December 18, 2007
MarkBernstein.org
 
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Implementation Patterns

by Kent Beck

Though we have not found the silver bullet that would cure the software crisis by making programming teams vastly more productive, the last decade has seen a tremendous revolution in programming. The difference: while teams are only incrementally better, individual programmers can do vastly more. The largest programs that we can write have only grown modestly, but the largest programs that one or two people can write -- which is to say, the largest programs that an individual can understand -- have grown dramatically.

The kind of program that was a stunning achievement in 1967 -- a solid and efficient interpreter for an interesting new language, say -- was still a solid MA thesis in 1987. Today, we give that project to the summer intern.

The way this was expected to work was that programming languages would improve, gaining bigger and better abstractions so that programmers could avoid all that detail. The way this worked in practice, though, was not quite what we expected: languages did improve, to be sure, but the key change is that people mastered a new style of programming. It's not just object-oriented programming; it's small methods on small objects.

Right now, about half my readers are scratching their heads because they're expert programmers themselves and they have no idea what I'm talking about. Small methods?

If you're in this crowd, go to your bookshelf and grab your copy of that wonderful collections of Software Tools by Kernighan and Plauger. You know the one I mean — the critical step in explaining UNIX to the world, one of the greatest examples of tech writing and programming style in history. Look at that battered cover, and remember what wonderful code you learned from it.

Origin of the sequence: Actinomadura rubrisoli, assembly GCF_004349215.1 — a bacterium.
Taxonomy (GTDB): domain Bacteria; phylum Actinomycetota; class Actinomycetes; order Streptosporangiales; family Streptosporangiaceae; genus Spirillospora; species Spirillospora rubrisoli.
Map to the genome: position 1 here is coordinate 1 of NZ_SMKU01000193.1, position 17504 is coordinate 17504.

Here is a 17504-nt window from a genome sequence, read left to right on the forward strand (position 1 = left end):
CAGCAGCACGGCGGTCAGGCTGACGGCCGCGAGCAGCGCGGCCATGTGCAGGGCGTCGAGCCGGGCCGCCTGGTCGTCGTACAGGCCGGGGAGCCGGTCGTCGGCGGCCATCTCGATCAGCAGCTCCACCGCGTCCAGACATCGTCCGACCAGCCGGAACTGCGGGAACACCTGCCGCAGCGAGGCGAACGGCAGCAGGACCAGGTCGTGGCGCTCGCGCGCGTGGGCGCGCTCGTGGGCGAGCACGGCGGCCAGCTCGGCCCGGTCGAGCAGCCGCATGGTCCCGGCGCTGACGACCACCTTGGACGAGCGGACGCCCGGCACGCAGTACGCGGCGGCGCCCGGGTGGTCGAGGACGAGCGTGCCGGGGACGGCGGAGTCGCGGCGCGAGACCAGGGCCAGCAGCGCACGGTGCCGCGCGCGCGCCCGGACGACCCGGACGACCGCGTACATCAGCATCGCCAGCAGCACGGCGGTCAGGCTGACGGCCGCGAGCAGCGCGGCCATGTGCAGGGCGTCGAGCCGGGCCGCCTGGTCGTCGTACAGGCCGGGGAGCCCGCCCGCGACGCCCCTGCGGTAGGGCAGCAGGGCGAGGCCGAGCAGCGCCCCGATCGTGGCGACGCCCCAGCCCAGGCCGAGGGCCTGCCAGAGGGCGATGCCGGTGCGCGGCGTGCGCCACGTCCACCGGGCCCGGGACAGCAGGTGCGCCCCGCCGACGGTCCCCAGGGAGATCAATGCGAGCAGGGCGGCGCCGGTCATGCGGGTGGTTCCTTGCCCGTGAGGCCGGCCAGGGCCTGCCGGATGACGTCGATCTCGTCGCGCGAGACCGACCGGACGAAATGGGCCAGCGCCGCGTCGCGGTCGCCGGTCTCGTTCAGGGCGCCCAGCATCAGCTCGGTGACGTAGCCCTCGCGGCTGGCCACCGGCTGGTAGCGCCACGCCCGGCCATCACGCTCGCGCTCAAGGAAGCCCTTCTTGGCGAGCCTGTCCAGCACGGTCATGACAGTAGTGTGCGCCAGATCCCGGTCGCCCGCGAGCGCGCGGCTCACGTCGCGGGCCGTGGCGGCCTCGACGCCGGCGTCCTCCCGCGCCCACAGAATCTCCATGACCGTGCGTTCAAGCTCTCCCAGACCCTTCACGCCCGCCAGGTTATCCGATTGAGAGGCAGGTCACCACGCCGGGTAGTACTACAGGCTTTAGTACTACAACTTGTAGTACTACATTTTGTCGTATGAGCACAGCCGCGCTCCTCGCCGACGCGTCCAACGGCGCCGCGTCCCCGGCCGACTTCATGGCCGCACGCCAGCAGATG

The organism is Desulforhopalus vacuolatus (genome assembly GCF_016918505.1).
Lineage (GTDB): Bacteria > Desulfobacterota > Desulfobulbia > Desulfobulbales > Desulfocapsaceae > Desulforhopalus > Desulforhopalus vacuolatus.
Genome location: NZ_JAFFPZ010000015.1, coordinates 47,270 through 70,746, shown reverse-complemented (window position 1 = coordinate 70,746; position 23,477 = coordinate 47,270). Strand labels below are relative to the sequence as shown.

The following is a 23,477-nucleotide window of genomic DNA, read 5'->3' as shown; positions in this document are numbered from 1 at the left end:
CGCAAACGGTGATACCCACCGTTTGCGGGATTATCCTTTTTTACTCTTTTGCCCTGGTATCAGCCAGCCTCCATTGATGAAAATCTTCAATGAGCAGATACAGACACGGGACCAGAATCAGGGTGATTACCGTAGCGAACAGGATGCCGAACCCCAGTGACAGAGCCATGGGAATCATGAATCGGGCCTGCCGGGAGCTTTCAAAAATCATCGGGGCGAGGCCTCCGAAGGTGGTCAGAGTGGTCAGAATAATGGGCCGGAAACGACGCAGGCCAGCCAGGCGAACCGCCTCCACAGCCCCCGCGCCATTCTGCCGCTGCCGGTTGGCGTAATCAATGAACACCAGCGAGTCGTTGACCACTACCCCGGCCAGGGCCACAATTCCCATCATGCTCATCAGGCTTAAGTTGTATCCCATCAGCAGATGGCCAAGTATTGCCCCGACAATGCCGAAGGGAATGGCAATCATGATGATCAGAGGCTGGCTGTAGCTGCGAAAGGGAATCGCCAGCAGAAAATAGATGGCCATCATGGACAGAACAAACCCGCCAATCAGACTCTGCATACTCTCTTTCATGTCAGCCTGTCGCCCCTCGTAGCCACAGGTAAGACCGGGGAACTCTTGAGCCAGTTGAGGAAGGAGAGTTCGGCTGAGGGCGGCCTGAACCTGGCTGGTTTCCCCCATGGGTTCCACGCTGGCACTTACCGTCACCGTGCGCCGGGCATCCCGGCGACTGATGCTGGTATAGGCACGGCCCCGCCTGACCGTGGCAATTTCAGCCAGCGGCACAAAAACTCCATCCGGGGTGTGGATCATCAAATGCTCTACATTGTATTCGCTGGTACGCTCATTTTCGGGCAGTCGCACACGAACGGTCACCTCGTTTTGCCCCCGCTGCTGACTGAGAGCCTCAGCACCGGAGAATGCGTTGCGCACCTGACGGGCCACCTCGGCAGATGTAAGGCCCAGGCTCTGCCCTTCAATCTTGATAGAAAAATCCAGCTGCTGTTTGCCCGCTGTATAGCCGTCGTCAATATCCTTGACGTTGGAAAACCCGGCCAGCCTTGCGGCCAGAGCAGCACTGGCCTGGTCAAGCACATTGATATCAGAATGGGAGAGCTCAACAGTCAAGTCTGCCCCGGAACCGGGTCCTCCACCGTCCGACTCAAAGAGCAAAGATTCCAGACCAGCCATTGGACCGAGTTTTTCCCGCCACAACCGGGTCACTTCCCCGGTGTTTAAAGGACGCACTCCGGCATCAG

Now, open it to a random page — say, something in chapter 5. Read the code examples. Try to resist the impulse to refactor — to simplify the conditionals, isolate the loop bodies, clarify the iteration. If you came across this in code you were working on, you'd say, "there are Code Smells here." But this is monumentally fine code — the very best of 1981.

Want to cry? Grab volume 1 of Knuth. Open it to p. 264: topological sort. If you're like me, you learned about topological sort right here. (Toplogical sorting is what we do when we've got a path of links in a hypertext and we want to unroll them into some sort of a sequence; it's what happens in Path View in Storyspace and Tinderbox and I've written it a dozen times over the years). You won't be able to read the code. This used to be a model of clarity; now, it's like reading the Latin you learned in school and haven't touched since.

Kent Beck is one of the leading voices on the subject of small methods programming. Much of his work is situated in the context of methodologies for programming teams, Extreme Programming and Test Driven Development. This volume is all about coding: writing clear and sensible code to do what you want. It's the clearest explanation of small methods style I've seen.

Small methods programming is especially well suited to NeoVictorian Computing, because it assumes that the coder is free to design and refactor objects on the fly. Small methods, in the end, mean that you have to give developers a lot of design autonomy, so your design has to emerge from the hand of the artisan, rather than having it imposed by the grand architect or the design committee.